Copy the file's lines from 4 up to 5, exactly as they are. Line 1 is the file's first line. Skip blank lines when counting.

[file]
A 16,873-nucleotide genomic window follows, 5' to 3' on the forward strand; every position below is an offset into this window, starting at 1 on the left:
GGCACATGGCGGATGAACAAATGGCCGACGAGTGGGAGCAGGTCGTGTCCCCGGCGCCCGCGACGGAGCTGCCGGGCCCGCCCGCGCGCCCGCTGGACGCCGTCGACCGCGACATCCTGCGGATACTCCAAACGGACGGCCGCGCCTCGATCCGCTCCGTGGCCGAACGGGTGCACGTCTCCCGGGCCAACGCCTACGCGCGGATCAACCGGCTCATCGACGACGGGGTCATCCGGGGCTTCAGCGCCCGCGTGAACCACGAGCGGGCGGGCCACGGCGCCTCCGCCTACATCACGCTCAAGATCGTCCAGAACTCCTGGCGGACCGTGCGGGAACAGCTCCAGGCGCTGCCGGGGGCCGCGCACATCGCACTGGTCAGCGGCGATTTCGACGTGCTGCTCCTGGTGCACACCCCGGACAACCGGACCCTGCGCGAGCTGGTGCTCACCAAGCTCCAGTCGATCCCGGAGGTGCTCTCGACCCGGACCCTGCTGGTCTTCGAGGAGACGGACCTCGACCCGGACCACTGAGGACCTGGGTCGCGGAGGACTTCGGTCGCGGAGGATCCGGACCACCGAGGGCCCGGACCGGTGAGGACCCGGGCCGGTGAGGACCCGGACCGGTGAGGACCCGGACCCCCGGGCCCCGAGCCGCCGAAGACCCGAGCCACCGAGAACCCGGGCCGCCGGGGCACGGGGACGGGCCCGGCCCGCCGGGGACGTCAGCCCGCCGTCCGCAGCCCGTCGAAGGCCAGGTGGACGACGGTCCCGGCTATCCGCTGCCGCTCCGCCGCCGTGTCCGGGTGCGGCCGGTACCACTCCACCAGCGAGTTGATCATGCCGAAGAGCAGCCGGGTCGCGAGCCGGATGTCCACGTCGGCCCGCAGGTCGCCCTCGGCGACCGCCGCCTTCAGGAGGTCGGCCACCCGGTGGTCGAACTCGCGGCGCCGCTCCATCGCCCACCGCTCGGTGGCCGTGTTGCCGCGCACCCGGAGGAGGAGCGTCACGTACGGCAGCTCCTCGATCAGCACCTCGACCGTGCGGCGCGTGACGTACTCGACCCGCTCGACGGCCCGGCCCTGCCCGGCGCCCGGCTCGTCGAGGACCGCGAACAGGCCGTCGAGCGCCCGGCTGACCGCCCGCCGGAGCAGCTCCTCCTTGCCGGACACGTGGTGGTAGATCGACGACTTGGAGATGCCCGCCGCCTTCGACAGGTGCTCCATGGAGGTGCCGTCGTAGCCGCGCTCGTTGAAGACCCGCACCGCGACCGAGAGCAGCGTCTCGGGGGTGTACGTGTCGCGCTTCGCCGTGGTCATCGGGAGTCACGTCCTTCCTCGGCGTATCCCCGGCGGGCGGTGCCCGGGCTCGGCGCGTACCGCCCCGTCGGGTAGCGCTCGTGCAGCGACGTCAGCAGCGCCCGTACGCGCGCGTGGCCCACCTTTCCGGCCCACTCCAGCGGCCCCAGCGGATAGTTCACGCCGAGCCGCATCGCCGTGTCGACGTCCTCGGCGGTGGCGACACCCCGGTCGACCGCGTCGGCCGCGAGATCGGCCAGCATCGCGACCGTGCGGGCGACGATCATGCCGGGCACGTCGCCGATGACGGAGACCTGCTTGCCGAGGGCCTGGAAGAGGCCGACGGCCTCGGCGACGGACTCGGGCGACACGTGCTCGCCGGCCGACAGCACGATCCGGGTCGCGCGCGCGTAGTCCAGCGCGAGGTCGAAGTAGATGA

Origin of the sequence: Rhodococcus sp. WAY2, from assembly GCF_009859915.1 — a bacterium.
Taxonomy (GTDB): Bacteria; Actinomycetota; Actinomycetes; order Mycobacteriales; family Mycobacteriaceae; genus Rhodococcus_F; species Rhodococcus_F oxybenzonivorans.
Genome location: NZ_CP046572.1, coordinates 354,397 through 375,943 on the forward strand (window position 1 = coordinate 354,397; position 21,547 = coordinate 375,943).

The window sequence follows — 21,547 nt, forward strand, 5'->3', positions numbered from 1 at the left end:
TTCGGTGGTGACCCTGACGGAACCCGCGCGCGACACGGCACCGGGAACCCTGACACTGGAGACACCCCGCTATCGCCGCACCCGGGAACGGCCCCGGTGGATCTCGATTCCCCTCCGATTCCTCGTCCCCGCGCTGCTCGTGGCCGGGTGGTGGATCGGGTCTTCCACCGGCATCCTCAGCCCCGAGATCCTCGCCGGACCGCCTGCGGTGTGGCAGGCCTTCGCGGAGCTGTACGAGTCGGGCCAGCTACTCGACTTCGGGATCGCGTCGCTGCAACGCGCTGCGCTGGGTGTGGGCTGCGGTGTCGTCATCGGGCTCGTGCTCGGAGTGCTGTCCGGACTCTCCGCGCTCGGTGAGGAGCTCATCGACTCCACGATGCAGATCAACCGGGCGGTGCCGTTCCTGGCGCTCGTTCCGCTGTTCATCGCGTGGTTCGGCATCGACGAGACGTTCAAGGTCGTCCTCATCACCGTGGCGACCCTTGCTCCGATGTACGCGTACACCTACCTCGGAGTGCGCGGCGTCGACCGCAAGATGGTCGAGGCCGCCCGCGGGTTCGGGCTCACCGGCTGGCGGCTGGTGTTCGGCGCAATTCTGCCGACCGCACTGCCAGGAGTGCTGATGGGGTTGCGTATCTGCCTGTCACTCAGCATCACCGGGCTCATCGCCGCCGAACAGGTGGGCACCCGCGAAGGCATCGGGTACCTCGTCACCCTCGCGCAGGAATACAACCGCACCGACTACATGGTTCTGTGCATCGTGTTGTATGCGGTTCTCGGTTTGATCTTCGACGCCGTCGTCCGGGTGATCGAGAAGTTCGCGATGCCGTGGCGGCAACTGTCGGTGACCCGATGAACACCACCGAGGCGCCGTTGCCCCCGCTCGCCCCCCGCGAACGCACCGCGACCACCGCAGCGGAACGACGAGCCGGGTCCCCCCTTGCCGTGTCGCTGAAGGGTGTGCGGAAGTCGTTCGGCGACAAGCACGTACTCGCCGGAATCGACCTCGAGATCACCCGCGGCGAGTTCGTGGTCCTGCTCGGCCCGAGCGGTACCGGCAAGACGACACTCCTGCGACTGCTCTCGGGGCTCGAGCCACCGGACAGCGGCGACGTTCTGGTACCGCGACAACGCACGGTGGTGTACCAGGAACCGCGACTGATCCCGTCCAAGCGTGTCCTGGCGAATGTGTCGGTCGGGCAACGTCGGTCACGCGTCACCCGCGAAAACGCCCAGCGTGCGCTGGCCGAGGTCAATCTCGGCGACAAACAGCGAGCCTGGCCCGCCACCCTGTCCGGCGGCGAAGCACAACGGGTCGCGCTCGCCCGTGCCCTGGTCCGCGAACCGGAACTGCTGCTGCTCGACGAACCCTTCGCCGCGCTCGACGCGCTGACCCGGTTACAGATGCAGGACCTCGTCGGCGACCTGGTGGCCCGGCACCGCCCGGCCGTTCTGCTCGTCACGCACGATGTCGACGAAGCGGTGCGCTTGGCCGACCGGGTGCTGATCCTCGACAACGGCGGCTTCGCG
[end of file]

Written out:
Taxonomy (GTDB): Bacteria; Actinomycetota; Actinomycetes; order Mycobacteriales; family Mycobacteriaceae; genus Rhodococcus_F; species Rhodococcus_F oxybenzonivorans.
Genome location: NZ_CP046572.1, coordinates 354,397 through 375,943 on the forward strand (window position 1 = coordinate 354,397; position 21,547 = coordinate 375,943).